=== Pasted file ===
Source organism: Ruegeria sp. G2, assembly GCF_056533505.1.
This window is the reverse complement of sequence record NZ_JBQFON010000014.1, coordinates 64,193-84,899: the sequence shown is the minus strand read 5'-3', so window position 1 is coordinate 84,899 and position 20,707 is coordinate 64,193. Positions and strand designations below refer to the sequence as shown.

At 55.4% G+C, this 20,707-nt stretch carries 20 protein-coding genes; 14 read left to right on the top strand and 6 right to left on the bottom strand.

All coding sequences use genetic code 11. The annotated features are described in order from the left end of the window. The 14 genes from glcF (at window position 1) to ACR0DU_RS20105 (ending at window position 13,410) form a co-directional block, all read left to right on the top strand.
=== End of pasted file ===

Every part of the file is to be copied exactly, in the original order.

Source organism: Ruegeria sp. G2, assembly GCF_056533505.1.
This window is the reverse complement of sequence record NZ_JBQFON010000014.1, coordinates 64,193-84,899: the sequence shown is the minus strand read 5'-3', so window position 1 is coordinate 84,899 and position 20,707 is coordinate 64,193. Positions and strand designations below refer to the sequence as shown.

At 55.4% G+C, this 20,707-nt stretch carries 20 protein-coding genes; 14 read left to right on the top strand and 6 right to left on the bottom strand.

All coding sequences use genetic code 11. The annotated features are described in order from the left end of the window. The 14 genes from glcF (at window position 1) to ACR0DU_RS20105 (ending at window position 13,410) form a co-directional block, all read left to right on the top strand.